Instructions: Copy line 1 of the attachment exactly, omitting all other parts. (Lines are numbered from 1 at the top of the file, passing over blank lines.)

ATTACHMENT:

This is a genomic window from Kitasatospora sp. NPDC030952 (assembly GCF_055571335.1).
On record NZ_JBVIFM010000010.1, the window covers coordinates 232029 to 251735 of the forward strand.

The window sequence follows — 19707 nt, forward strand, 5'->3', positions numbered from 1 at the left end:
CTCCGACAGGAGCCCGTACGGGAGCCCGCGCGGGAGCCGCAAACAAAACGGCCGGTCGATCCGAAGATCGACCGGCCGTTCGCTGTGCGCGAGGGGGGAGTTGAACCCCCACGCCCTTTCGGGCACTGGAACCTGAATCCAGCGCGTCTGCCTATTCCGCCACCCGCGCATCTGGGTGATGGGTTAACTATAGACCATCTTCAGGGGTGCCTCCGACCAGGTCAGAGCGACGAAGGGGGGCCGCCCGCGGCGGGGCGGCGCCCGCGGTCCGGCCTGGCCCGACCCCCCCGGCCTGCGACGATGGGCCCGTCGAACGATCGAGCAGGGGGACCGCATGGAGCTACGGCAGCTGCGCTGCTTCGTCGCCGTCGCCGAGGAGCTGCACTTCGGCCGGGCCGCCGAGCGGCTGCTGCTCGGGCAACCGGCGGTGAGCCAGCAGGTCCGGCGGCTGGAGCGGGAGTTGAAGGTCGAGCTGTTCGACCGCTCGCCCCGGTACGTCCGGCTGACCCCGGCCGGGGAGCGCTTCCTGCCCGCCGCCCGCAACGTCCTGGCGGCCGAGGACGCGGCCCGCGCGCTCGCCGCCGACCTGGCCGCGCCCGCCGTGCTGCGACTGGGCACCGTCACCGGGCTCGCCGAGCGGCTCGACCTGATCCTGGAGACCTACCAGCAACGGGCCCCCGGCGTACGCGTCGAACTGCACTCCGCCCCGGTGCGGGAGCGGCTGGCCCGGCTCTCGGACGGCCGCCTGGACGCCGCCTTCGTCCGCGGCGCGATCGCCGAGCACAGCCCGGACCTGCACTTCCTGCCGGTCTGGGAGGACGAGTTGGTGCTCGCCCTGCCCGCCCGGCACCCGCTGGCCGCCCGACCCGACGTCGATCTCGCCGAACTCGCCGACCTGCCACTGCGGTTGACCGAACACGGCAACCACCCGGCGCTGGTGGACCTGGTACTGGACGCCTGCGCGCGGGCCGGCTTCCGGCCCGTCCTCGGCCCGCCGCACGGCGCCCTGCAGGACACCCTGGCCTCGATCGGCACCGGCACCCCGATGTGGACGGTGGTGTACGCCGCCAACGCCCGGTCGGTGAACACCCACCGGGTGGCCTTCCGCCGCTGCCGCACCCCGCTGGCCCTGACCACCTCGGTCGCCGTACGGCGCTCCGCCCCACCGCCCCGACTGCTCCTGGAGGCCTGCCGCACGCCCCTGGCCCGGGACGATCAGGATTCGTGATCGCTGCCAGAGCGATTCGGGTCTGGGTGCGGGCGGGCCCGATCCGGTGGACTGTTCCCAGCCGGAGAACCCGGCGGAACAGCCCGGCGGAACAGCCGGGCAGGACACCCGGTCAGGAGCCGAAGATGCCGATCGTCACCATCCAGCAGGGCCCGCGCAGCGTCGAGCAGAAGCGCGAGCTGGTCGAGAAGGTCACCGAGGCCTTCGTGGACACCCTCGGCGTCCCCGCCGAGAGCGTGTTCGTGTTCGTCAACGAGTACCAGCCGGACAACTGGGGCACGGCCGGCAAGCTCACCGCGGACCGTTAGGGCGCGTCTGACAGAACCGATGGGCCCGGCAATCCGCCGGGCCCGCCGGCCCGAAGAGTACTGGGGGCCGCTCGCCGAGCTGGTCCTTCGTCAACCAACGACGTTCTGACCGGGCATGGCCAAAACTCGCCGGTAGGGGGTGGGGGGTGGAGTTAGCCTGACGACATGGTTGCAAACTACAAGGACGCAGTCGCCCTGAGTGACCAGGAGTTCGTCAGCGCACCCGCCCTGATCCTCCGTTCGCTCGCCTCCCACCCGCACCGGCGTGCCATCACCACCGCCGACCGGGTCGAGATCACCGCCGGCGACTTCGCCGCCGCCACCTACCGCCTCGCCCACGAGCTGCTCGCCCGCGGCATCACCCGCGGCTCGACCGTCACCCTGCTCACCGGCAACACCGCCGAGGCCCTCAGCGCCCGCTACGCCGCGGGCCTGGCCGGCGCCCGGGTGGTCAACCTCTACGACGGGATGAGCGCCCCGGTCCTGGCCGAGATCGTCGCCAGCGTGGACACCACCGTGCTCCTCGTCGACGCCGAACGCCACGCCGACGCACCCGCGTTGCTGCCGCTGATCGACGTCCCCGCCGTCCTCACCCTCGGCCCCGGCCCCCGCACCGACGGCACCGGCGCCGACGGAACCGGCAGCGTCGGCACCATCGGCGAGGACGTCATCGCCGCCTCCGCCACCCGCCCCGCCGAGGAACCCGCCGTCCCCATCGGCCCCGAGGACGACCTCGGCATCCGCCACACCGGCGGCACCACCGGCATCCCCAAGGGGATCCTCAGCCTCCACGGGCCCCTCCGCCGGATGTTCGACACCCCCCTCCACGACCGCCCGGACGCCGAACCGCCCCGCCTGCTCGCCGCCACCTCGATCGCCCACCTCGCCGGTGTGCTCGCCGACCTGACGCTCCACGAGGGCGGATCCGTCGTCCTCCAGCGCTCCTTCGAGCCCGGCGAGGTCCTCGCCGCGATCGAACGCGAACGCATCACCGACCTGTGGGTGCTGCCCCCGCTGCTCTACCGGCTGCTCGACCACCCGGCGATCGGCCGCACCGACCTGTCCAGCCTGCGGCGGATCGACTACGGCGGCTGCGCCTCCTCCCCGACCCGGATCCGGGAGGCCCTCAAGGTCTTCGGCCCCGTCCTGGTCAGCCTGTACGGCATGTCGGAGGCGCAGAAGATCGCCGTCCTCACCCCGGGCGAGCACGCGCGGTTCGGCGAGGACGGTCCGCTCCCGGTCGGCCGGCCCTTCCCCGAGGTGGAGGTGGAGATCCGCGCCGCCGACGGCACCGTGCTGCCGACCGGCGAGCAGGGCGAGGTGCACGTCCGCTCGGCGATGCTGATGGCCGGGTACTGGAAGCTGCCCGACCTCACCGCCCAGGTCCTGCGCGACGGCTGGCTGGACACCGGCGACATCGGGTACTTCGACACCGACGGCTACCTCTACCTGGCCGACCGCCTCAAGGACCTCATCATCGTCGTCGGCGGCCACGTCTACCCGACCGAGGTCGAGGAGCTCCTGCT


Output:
This is a genomic window from Kitasatospora sp. NPDC030952 (assembly GCF_055571335.1).